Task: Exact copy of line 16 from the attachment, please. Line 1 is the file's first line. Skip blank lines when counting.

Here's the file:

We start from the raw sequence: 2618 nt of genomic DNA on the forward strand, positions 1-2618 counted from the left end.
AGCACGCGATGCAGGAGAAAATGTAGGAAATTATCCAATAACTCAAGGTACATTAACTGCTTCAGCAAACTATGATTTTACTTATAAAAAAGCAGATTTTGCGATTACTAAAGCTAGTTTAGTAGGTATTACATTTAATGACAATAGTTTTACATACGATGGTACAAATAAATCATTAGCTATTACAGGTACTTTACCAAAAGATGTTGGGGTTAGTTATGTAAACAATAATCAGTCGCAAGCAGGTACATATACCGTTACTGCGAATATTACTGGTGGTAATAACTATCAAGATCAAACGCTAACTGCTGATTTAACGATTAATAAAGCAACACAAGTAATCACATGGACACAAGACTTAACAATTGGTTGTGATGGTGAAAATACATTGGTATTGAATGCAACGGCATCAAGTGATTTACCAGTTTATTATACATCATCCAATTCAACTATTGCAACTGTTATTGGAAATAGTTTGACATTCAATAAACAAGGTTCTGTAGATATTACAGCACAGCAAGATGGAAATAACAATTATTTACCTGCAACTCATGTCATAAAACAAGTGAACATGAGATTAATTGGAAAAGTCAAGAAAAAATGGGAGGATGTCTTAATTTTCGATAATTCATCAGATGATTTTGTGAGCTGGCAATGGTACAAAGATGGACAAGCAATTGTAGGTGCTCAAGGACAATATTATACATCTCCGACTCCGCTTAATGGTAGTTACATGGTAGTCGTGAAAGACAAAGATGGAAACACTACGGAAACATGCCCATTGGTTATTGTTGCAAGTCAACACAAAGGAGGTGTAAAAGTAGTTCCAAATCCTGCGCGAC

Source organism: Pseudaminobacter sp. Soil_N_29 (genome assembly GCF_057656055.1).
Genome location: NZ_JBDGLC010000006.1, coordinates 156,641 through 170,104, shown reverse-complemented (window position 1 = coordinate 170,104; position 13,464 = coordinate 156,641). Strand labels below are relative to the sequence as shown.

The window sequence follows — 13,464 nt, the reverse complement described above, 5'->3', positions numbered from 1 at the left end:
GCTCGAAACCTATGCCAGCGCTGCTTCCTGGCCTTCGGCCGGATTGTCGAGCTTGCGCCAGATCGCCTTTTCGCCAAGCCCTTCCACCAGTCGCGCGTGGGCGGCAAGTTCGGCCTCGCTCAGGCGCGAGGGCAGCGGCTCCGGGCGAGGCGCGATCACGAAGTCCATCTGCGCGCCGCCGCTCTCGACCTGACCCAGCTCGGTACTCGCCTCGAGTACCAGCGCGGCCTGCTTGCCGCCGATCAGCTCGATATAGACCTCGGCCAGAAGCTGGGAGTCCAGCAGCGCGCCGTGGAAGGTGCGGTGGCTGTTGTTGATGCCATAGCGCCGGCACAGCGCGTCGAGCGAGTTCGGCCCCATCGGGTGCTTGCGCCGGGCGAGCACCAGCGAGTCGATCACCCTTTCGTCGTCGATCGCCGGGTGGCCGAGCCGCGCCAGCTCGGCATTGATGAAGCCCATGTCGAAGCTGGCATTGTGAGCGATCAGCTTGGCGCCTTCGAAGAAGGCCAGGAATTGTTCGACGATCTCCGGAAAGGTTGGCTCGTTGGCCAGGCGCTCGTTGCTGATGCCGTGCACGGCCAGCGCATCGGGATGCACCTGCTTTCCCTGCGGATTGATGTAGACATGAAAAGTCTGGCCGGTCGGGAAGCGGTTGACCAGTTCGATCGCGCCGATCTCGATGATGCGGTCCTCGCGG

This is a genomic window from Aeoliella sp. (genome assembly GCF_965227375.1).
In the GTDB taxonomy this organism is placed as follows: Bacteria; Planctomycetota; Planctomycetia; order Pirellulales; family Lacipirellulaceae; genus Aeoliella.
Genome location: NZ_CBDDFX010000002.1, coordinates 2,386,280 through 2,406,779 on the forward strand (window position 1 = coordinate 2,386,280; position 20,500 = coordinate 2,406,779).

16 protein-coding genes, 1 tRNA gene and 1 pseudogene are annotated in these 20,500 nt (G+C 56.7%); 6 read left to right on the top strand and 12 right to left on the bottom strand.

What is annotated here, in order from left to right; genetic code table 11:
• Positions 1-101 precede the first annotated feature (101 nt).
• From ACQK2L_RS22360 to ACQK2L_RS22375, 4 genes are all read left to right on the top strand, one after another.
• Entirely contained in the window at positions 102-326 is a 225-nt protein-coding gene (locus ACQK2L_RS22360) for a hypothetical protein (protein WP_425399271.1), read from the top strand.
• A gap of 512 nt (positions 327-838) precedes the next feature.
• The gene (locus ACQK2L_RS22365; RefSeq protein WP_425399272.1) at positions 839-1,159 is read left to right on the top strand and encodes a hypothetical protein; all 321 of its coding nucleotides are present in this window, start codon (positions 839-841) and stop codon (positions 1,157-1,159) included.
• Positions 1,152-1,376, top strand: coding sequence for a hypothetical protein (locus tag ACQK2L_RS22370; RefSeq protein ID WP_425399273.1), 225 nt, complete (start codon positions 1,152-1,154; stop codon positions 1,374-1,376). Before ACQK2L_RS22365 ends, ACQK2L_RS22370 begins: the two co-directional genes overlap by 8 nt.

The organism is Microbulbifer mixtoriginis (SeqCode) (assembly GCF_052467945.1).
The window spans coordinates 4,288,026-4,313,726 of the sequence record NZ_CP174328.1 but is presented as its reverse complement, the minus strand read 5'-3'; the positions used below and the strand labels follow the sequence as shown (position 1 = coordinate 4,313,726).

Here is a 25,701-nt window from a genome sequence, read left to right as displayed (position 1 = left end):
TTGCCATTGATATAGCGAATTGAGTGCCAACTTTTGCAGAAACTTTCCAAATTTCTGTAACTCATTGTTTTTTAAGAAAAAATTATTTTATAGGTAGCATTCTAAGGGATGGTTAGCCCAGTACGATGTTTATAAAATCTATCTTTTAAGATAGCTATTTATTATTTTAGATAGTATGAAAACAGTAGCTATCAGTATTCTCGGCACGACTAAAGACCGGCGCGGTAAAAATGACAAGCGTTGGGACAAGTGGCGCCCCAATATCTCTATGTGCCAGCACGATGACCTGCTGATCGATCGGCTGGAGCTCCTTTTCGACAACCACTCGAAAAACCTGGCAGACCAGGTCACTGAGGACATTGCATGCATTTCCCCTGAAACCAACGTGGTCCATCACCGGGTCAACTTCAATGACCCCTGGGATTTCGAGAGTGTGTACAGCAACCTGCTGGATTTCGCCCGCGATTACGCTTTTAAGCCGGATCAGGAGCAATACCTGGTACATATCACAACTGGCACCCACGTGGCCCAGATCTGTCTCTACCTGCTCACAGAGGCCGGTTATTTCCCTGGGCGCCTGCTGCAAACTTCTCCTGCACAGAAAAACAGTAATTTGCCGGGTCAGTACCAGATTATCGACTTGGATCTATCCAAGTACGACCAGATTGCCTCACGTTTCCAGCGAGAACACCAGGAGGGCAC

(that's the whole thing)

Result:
• The gene (locus ACQK2L_RS22365; RefSeq protein WP_425399272.1) at positions 839-1,159 is read left to right on the top strand and encodes a hypothetical protein; all 321 of its coding nucleotides are present in this window, start codon (positions 839-841) and stop codon (positions 1,157-1,159) included.